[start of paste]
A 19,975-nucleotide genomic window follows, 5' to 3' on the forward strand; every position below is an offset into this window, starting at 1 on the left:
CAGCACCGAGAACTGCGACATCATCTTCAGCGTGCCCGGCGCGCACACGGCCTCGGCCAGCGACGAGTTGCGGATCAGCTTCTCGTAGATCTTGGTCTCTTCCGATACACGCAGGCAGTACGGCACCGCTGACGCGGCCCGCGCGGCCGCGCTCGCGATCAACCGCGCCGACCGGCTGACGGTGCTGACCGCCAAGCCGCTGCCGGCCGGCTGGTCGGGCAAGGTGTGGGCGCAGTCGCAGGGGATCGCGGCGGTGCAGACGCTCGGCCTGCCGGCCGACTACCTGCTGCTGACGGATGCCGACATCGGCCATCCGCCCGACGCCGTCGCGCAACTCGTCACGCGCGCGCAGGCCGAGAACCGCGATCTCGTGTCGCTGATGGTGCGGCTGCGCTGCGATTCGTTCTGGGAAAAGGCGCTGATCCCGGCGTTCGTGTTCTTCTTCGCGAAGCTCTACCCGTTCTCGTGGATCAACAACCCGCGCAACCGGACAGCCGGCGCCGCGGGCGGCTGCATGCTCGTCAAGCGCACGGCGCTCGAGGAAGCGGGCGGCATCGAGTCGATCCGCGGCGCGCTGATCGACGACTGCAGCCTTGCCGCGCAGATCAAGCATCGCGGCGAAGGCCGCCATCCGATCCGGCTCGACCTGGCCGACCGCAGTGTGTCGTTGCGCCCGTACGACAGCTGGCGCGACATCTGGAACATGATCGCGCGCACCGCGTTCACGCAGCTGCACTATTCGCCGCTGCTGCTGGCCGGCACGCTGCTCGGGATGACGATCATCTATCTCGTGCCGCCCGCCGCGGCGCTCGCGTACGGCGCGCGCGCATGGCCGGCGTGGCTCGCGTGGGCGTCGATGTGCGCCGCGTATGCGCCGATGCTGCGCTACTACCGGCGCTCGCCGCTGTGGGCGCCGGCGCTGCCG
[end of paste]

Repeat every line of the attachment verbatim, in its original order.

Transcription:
A 19,975-nucleotide genomic window follows, 5' to 3' on the forward strand; every position below is an offset into this window, starting at 1 on the left:
CAGCACCGAGAACTGCGACATCATCTTCAGCGTGCCCGGCGCGCACACGGCCTCGGCCAGCGACGAGTTGCGGATCAGCTTCTCGTAGATCTTGGTCTCTTCCGATACACGCAGGCAGTACGGCACCGCTGACGCGGCCCGCGCGGCCGCGCTCGCGATCAACCGCGCCGACCGGCTGACGGTGCTGACCGCCAAGCCGCTGCCGGCCGGCTGGTCGGGCAAGGTGTGGGCGCAGTCGCAGGGGATCGCGGCGGTGCAGACGCTCGGCCTGCCGGCCGACTACCTGCTGCTGACGGATGCCGACATCGGCCATCCGCCCGACGCCGTCGCGCAACTCGTCACGCGCGCGCAGGCCGAGAACCGCGATCTCGTGTCGCTGATGGTGCGGCTGCGCTGCGATTCGTTCTGGGAAAAGGCGCTGATCCCGGCGTTCGTGTTCTTCTTCGCGAAGCTCTACCCGTTCTCGTGGATCAACAACCCGCGCAACCGGACAGCCGGCGCCGCGGGCGGCTGCATGCTCGTCAAGCGCACGGCGCTCGAGGAAGCGGGCGGCATCGAGTCGATCCGCGGCGCGCTGATCGACGACTGCAGCCTTGCCGCGCAGATCAAGCATCGCGGCGAAGGCCGCCATCCGATCCGGCTCGACCTGGCCGACCGCAGTGTGTCGTTGCGCCCGTACGACAGCTGGCGCGACATCTGGAACATGATCGCGCGCACCGCGTTCACGCAGCTGCACTATTCGCCGCTGCTGCTGGCCGGCACGCTGCTCGGGATGACGATCATCTATCTCGTGCCGCCCGCCGCGGCGCTCGCGTACGGCGCGCGCGCATGGCCGGCGTGGCTCGCGTGGGCGTCGATGTGCGCCGCGTATGCGCCGATGCTGCGCTACTACCGGCGCTCGCCGCTGTGGGCGCCGGCGCTGCCG